overall, the u.s. is our largest economic partner. both of our relationships are depending on free trade agreements. which is also something of a rarity. given the countries. i thought i'd give a quick overview, comparative overview of perspective trade in relationship. with each of these giants, starting with the united states. to a trade, it's currently valued at about $68 billion. the u.s. enjoys a trade of approximately 20 to nine million dollars. it's really a major primarily agricultural commodities, it's imports from the u.s. industrialized products. the investment relationship is quite significant and is valued at 1 trillion u.s. dollars. china is australia's largest trading partner.
it accounts for nearly 30% of australia's experts. in fact, our bilateral to a trade shows record of 200 billion australian dollars in the fiscal year 2017, 2018. that's about 140 the u.s. dollars and it's more than double the to a trading relationship that we enjoy with the united states. of this, australia's exports to china accounted for approximately 123 billion dollars. in goods and services, about 86 billion u.s. that means australia has it with china. about $50 sextillion. our trade with china is primarily resources and agriculture. call are featured heavily. we also have expanding exports particularly in education and
services and tourism. by contrast with united states, to investments is much more limited between china and australia. it has grown at an negligible base in the last ten years. lateral investment is valued at about $20 billion. with u.s., it's $1 trillion. australia is a trading nation and we are proud of it. australia, along with the u.s., the founding member of the general agreement on trade and organization of the eto. in pacific provides particular focus for economic trade and investment relations. the pacific region is trading partners. we have negotiated from the fda, seven of the partners. the u.s. security power, the
closest of security. we have shared the pursuit of opening, in support of peace and economic growth around the world. we international trade parts into thousand five, with the entry into force of the australia u.s. trade agreement. under the agreement, all goods, quarter free. president on the visit to australia last year, discarded as a model fta. the china australia fta is much younger. it's approaching its thirst anniversary. after ten years of negotiation. beyond tariff outcomes, services market have secured commitments that trading companies from the requirement to enter into commercial partnership with china business in certain
sectors. these agreements have been beneficial for all countries, australia, the united states and china. both sets of agreements have growth and investments. beyond this, these agreements have stability and predictability in our trading relationships. with dialogue. it suggests by 2030, asia will be the home of about 3.5 million the middle class. australia economy will complement those of a growing asian. demands for mineral and energy continue there will be significant opportunities for regional economies with services and agricultural products. aside central great agreements with china, one of the agreement we have in southeast asia that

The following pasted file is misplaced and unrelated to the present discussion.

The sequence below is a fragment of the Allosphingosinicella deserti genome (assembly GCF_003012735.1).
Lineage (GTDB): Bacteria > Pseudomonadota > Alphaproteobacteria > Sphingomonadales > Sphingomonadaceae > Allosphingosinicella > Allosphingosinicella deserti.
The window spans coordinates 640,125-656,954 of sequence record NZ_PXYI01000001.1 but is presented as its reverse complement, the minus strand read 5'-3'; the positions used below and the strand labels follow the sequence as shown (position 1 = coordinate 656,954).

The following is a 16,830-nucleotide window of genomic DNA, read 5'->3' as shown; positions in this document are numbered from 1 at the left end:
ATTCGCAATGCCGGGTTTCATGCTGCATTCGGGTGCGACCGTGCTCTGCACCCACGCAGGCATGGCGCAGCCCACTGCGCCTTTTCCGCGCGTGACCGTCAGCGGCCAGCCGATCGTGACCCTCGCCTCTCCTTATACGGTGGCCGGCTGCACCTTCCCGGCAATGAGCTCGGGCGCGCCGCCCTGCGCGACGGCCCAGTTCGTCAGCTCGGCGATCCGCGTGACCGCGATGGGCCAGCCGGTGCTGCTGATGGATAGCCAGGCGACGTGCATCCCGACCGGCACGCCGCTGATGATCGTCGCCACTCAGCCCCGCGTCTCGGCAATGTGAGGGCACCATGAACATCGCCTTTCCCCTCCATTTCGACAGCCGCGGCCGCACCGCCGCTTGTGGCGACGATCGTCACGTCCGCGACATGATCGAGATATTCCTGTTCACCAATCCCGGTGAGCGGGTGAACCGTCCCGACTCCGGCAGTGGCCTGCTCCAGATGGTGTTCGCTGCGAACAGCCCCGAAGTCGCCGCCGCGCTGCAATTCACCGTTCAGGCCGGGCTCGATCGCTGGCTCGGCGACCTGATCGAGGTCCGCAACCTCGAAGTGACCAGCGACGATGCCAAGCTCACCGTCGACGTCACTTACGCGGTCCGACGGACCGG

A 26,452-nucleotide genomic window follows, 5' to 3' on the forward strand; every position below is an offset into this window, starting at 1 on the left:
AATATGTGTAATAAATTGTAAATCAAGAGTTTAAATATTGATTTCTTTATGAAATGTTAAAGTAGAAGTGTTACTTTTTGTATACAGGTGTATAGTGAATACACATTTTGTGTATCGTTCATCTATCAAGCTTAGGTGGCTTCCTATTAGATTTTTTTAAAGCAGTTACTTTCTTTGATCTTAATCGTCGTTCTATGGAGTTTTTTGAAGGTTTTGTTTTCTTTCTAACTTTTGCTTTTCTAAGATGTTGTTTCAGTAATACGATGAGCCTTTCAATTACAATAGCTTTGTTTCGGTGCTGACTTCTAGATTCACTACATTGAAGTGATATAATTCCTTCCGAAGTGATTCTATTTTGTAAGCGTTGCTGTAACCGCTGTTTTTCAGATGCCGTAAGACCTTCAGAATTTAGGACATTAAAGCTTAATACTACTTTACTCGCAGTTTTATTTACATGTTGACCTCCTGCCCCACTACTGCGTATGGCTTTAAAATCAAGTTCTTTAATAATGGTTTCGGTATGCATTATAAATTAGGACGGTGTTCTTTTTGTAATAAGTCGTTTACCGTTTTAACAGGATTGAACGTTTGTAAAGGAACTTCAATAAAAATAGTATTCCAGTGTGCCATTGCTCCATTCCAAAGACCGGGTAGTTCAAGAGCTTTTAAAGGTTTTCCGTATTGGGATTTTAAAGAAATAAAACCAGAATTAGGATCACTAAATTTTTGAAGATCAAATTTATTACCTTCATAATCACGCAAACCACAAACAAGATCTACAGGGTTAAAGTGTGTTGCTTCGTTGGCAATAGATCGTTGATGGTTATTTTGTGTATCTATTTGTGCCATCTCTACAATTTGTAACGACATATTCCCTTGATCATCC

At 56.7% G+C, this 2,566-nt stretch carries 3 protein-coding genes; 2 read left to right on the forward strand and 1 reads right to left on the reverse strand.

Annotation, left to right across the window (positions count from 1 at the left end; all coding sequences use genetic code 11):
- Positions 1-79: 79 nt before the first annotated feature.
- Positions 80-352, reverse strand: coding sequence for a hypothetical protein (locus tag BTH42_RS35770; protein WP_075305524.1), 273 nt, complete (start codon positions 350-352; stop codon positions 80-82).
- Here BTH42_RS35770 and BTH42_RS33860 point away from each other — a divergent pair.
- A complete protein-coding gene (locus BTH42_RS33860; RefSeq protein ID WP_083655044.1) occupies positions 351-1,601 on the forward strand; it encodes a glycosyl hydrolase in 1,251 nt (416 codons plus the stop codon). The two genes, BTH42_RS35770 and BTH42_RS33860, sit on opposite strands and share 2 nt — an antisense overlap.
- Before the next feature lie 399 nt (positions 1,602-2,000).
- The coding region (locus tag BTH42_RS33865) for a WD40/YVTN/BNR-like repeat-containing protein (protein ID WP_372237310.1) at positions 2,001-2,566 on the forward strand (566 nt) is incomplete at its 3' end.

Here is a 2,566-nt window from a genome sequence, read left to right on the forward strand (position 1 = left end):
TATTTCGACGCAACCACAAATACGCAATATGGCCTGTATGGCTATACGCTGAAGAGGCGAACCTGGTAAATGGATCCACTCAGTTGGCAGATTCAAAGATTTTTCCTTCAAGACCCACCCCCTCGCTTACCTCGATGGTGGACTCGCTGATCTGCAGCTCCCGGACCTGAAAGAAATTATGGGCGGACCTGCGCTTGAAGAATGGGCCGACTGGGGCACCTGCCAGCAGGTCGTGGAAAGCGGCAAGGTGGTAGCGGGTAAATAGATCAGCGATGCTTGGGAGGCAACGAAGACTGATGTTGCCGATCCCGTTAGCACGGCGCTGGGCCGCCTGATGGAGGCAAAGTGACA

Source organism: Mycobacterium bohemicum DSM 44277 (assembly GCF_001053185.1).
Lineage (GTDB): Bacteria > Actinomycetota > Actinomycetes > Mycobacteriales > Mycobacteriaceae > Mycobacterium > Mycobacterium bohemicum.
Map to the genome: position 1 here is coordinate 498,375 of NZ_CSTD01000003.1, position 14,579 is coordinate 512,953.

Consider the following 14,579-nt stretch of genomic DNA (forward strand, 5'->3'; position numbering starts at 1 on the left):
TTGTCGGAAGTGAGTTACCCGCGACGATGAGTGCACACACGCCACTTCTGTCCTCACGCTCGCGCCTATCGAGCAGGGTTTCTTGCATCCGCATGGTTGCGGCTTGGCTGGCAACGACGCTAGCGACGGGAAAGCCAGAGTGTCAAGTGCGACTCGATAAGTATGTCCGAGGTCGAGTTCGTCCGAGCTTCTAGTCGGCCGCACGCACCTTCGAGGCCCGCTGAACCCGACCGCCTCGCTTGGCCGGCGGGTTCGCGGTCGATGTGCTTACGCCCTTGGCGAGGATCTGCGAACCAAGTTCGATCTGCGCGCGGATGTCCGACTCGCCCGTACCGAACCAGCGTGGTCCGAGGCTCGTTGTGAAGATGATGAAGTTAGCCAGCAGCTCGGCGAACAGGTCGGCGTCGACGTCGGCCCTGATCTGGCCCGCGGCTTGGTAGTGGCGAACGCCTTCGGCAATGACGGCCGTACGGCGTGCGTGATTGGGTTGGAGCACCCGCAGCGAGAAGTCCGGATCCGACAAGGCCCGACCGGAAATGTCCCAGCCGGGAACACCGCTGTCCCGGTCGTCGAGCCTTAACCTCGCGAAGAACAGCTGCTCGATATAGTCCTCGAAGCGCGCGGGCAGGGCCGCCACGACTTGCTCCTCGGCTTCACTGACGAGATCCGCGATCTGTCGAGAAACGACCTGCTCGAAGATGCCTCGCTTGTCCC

will support increased to a trade and investments. in our region, we are also looking at a very important on december 30 and that would be the entry in the tbt 11. it will provide sophisticated regional coveralls to facilitate trade in the region. we're not standing still. we're negotiating regional comprehensive ownership together with china. we are in negotiation with as well. we have recently concluded negotiation from bilateral agreements with indonesia and hong kong. we have just negotiations with our biggest trading partner, the eu. while these agreements are out, bilateral and regional economic relationship, the our like the wto rules. the rules that are in bodied in
the wto provide the foundation for the trading relationships. including the biggest participants in the system. the u.s. and china. as the trading nation, a functioning wto is fundamental importance to australia's interest. wt0 limits unfair trade restrictions to provide stability in national trade. this is economic growth, job creation and improvement. in this context, we view china's wto as a positive. a framework upon which we have built in our bilateral fta trade relation. china economic transmission, probably succession to the wto has lifted millions out of poverty and economic transformation in one sector australia's 28 years of an
smaller trade exposed nation i have highlighted the way to australia places on the global trading system including the wto. we have systemic interest of our old rules we also want to see all members commit to allow to foreign participation of his many areas of the economy as possible that is g 20 members have recognized the wto is in need of reform improvement such as transparency and notification procedures will also assist in strengthening the framework for the trade relations that are not subject to any preferential trade agreement and that will strengthen as a whole that is why to cosponsor
the us transparency initiative of the wto we have seen positive areas as just a few days ago with china domestic support notification 20112016 the same conclusion we are very clear about the challenges that lie ahead in their significant it will be a heavy lift for both countries that the us and china are to reach an agreement that tariffs are lowered on both sides whatever the nature as an agreement or arrangement will have impacts for the global trading system as a whole. while we want to see that agreement come to fruition, we are not sitting idly on the sidelines. we will have our own trade agenda in some areas the grass